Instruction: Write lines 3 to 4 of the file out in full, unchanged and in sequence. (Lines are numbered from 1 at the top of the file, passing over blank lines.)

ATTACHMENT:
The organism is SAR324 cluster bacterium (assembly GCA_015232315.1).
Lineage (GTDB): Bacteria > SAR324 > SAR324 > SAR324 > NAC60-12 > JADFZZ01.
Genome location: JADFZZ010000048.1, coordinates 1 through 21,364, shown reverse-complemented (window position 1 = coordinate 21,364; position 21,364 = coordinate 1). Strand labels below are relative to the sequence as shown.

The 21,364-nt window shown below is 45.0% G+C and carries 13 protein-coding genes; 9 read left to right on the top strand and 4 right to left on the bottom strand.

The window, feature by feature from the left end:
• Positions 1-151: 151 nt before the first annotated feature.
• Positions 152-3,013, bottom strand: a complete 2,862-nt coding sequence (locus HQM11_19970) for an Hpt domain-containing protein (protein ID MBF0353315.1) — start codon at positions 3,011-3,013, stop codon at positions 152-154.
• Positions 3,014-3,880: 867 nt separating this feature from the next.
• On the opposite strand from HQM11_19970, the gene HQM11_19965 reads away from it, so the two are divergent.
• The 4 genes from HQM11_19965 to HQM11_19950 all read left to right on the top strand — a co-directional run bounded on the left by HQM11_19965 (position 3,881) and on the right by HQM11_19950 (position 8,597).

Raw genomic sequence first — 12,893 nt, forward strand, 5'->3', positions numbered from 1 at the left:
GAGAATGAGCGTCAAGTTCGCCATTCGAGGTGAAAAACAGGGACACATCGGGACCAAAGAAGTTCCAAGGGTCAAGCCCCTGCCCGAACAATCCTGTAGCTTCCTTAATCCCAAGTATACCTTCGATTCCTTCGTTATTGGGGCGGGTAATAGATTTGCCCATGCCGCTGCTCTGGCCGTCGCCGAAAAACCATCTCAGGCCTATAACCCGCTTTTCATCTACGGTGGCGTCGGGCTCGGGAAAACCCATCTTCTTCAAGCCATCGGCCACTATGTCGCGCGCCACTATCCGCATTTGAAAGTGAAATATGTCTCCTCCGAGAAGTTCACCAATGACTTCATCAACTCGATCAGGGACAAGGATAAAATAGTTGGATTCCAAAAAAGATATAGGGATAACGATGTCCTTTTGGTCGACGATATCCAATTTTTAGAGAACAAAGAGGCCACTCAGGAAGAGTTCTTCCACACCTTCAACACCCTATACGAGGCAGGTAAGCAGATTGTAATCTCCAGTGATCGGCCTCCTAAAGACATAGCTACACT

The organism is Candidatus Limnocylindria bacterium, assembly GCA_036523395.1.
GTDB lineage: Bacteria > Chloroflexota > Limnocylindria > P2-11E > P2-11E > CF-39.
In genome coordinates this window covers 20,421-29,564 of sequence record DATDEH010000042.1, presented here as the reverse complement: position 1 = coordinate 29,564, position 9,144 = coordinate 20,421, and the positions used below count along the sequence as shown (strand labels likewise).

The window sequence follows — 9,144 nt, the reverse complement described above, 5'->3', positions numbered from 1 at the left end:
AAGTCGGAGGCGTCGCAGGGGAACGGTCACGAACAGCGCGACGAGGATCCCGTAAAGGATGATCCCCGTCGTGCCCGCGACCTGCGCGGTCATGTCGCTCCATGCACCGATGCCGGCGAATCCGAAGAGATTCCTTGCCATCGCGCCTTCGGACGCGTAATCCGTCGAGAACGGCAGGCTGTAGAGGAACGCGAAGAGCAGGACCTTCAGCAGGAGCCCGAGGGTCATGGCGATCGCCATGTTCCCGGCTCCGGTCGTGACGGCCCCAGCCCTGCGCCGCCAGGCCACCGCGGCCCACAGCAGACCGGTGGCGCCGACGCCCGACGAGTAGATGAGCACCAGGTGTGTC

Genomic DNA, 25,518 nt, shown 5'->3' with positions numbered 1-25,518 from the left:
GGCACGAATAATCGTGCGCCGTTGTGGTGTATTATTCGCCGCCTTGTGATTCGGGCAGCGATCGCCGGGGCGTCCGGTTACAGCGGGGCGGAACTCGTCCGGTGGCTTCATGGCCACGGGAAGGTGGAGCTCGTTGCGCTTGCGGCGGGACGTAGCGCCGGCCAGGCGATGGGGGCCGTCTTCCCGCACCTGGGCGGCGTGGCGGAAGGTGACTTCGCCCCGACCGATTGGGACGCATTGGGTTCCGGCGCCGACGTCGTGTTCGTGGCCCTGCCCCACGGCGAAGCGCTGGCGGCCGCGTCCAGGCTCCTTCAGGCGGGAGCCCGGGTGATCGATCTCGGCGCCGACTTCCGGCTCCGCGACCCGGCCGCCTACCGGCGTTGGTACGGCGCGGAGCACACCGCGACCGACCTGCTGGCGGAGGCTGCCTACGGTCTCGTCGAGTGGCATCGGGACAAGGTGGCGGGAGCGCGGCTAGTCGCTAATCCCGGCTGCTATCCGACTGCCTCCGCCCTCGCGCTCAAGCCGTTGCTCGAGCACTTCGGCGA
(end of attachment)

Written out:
Genome location: JADFZZ010000048.1, coordinates 1 through 21,364, shown reverse-complemented (window position 1 = coordinate 21,364; position 21,364 = coordinate 1). Strand labels below are relative to the sequence as shown.

The 21,364-nt window shown below is 45.0% G+C and carries 13 protein-coding genes; 9 read left to right on the top strand and 4 right to left on the bottom strand.